Banks refute case for market triggers on contingent convertibles


Louise Bowman
Published on:

Bank of England executive director of financial stability Andrew Haldane’s recent comments on trigger mechanisms for contingent convertible (coco) notes have been met with a chilly response from banks.

In remarks published in late March, Haldane argued for a reconfiguration of banks’ capital structures, which “would bake-in the benefits of simplicity, robustness and timeliness”. Integral to this, he suggests, is the requirement to issue cocos alongside equity. These coco instruments should have triggers based on market-based measures of solvency and the triggers should be graduated, stretching up the bank’s capital structure with the coco converting to equity on triggering.
 Andrew Haldane, executive director of financial stability, Bank of England
Andrew Haldane,
executive director of
financial stability, Bank
of England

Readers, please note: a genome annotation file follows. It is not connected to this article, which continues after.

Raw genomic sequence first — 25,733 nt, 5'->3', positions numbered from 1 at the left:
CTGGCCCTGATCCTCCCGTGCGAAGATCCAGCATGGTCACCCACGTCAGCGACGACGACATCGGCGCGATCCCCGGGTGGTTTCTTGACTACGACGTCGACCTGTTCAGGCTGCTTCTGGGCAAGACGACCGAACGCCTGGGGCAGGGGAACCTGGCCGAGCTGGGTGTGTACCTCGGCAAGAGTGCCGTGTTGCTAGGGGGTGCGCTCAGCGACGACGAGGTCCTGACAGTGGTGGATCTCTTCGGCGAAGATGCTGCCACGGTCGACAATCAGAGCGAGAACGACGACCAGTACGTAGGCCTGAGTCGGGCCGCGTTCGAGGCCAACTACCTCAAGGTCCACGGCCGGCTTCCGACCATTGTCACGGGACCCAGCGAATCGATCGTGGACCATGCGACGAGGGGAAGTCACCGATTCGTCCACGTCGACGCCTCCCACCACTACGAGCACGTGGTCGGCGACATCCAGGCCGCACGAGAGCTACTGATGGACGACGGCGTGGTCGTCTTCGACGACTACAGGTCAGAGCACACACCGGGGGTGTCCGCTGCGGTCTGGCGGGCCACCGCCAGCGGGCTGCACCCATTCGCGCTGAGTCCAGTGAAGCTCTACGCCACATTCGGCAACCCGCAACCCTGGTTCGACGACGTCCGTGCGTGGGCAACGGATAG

The first of these points would mark a radical departure for this nascent market. Those banks that have issued contingent convertibles so far (Lloyds, Rabobank, Credit Suisse and Bank of Cyprus) have set trigger levels based on the banks’ Basel III common equity tier 1 ratios. The earlier Lloyds and Rabobank deals set single triggers at 5% and 7% respectively, while the “Swiss finish” encapsulates both a high-strike trigger and a low-strike trigger. Credit Suisse’s recent $2 billion public regulation S buffer capital note trade, following Sfr2.5 billion and $3.5 billion private placements, incorporates three tranches of cocos that convert to equity at a 7% CET1 high-strike trigger (to recapitalize the bank back up to its 10% regulatory minimum). The Swiss regulator expects further issues which convert at 5% CET1 – essentially non-viability of the bank. Haldane proposes that rather than using CET1 to trigger conversion the structures should use simpler market-based measures, which can be calculated “on the back of an envelope by a competent clerk”. These include the ratio of a bank’s market capitalization to its total assets; a leverage ratio of its market capitalization to total debt and the market value of a bank's equity to its book value (Tobin's Q). A series of such triggers, he argues “would alter potentially quite radically incentives, and thus market dynamics, ahead of banking stress becoming too acute”. The system would incorporate a speculative disincentive by using measures over a 30-day period and rules preventing the covering of short positions with the proceeds of a coco conversion. Haldane says that market-based measurements introduce much-needed simplicity and clarity to coco triggers, and that having a series of “pops” (trigger points) provides better transparency about the level of banking stress. “Knowing that a trigger might be close to being pulled, and their claims converted, coco investors are likely to sit up and take notice,” he says, adding that “management are less likely to sail close to the wind or at least will be quicker to tack when fearing a squall” if this is the case. Many bankers disagree with his thesis, although they are not inclined to go on the record to say so. “This creates more problems than it solves,” warns one banker speaking not for attribution. “Putting ourselves in the hands of market-based triggers is a tacit admission that the regulators can’t keep up with reality.” CET1 is, of course, a less dynamic measure but it mitigates volatility. “Using market-based triggers can lead to unintended consequences – one of which is more volatility,” he adds. While Haldane suggests that using 30-day measures would dampen this down, critics additionally claim that CET1 provides a fuller picture. “Market-based triggers won’t even be reflective of the current state of affairs – let alone be anticipatory,” claims one. “There is no need for banks to give up on their own metrics and hand over to market-based triggers,” he states. The evidence that Haldane produces to support his case could shine a light on why issuing banks are so reluctant to embrace it. He has examined bank performance from May 2002 to November 2008 to see which banks would have breached an 8% CET1 threshold and which would have breached a 5% market capitalization to book value of total assets threshold and finds a clear distinction between crisis banks (those that either failed, required government capital or were taken over in distressed circumstances) and non-crisis banks. The CET1 ratios for the two groups of banks varied very little over this period, whereas the book value thresholds clearly began to diverge in early 2006, with crisis banks hitting the 5% trigger by late 2007. If the market had been following Haldane’s ratios, clear warning signals would have been flashing much earlier. The distinction between crisis and non-crisis banks becomes a lot less clear, however, once the analysis is continued past November 2008. “All 18 of the 'non-crisis' banks experienced a falling share price over [the following two to four months] and a couple were down as much as 60-odd percent from their November 2008 low point,” recalls Gary Jenkins, head of fixed income at Evolution Securities in London. “On my calculations the market capitalization to total assets of the non-crisis banks would have fallen below 4% in early 2009 and on an individual basis 13 of the “non-crisis” banks would have breached the 5% trigger level by March 2009. And this cohort comprises of some of what would generally be regarded as amongst the strongest banks in the world.” So while the book value trigger may result in an earlier “pop” for crisis banks, it also results in an eventual pop for otherwise healthy banks that would not have tripped a CET1 trigger. The reluctance of the issuing banks to adopt market-based triggers is very understandable if it raises the possibility that otherwise healthy banks could trip triggers on contingent capital that they were mandated by the regulator to issue and be forced to raise new capital amid periods of high volatility in bank shares. “It just goes to show how difficult it is to set parameters for coco triggers that are acceptable to bond investors, shareholders, bank management and regulators alike,” muses Jenkins. .